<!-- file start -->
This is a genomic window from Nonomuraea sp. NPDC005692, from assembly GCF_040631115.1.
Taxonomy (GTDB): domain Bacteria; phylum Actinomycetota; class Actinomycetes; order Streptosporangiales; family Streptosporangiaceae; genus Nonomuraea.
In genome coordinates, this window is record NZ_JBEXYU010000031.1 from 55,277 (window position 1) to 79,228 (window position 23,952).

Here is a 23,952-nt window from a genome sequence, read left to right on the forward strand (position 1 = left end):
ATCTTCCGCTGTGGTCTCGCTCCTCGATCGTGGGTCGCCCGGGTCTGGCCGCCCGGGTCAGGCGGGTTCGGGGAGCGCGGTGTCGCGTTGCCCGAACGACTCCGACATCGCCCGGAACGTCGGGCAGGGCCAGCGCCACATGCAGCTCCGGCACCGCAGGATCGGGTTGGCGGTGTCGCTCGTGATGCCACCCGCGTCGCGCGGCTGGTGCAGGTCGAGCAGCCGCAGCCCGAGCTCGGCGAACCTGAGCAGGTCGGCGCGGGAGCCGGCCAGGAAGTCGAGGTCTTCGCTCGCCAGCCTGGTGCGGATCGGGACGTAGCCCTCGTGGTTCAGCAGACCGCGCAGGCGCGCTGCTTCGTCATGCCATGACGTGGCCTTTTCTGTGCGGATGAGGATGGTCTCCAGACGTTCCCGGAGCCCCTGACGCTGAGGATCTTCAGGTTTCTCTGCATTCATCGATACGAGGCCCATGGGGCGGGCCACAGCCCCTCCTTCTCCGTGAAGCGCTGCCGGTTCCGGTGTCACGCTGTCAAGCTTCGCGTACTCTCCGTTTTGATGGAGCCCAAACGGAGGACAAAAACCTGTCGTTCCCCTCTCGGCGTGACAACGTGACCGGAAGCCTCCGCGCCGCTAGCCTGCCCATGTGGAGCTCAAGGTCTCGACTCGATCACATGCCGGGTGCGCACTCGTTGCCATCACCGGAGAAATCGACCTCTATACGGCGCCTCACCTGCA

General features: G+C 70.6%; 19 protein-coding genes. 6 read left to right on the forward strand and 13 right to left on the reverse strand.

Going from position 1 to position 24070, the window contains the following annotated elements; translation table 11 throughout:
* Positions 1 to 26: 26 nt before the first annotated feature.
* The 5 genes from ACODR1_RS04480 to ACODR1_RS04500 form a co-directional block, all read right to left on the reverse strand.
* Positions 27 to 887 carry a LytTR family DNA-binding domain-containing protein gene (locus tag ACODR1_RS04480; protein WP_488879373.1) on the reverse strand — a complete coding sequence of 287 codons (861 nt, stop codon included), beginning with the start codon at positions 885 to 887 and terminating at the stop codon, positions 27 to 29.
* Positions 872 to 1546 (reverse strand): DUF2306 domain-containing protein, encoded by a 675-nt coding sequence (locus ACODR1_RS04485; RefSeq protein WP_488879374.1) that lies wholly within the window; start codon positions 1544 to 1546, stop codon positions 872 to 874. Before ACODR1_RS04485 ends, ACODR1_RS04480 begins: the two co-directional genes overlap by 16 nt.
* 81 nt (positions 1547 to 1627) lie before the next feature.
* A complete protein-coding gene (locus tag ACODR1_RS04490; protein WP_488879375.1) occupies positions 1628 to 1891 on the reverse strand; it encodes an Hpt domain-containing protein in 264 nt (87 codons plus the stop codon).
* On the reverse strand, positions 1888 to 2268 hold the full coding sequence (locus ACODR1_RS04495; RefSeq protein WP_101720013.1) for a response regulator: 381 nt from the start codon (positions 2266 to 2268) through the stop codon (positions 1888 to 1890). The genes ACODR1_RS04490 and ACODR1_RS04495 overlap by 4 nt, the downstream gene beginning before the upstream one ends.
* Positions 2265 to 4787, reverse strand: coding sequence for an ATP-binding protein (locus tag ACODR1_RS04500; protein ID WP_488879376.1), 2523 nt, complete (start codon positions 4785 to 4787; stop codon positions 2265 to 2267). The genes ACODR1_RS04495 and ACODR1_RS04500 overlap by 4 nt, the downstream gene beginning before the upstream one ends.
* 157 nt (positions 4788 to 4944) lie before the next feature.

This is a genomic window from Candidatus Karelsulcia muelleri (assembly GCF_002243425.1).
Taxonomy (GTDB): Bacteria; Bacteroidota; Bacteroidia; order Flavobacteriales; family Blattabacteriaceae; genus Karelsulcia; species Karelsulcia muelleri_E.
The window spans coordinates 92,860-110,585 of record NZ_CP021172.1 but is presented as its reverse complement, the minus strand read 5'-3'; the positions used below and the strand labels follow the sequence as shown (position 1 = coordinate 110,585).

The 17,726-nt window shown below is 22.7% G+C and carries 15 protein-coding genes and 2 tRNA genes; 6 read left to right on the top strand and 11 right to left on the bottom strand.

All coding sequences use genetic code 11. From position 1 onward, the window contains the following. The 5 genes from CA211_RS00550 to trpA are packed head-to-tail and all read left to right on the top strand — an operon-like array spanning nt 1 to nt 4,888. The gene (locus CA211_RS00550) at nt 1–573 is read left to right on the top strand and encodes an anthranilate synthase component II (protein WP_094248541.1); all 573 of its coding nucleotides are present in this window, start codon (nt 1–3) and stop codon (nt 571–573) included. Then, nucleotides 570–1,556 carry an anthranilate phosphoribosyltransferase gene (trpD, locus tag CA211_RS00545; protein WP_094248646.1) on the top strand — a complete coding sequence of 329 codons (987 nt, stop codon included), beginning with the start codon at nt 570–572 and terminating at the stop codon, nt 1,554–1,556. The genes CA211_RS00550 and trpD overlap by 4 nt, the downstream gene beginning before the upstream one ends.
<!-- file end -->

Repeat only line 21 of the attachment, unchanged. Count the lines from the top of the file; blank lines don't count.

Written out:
All coding sequences use genetic code 11. From position 1 onward, the window contains the following. The 5 genes from CA211_RS00550 to trpA are packed head-to-tail and all read left to right on the top strand — an operon-like array spanning nt 1 to nt 4,888. The gene (locus CA211_RS00550) at nt 1–573 is read left to right on the top strand and encodes an anthranilate synthase component II (protein WP_094248541.1); all 573 of its coding nucleotides are present in this window, start codon (nt 1–3) and stop codon (nt 571–573) included. Then, nucleotides 570–1,556 carry an anthranilate phosphoribosyltransferase gene (trpD, locus tag CA211_RS00545; protein WP_094248646.1) on the top strand — a complete coding sequence of 329 codons (987 nt, stop codon included), beginning with the start codon at nt 570–572 and terminating at the stop codon, nt 1,554–1,556. The genes CA211_RS00550 and trpD overlap by 4 nt, the downstream gene beginning before the upstream one ends.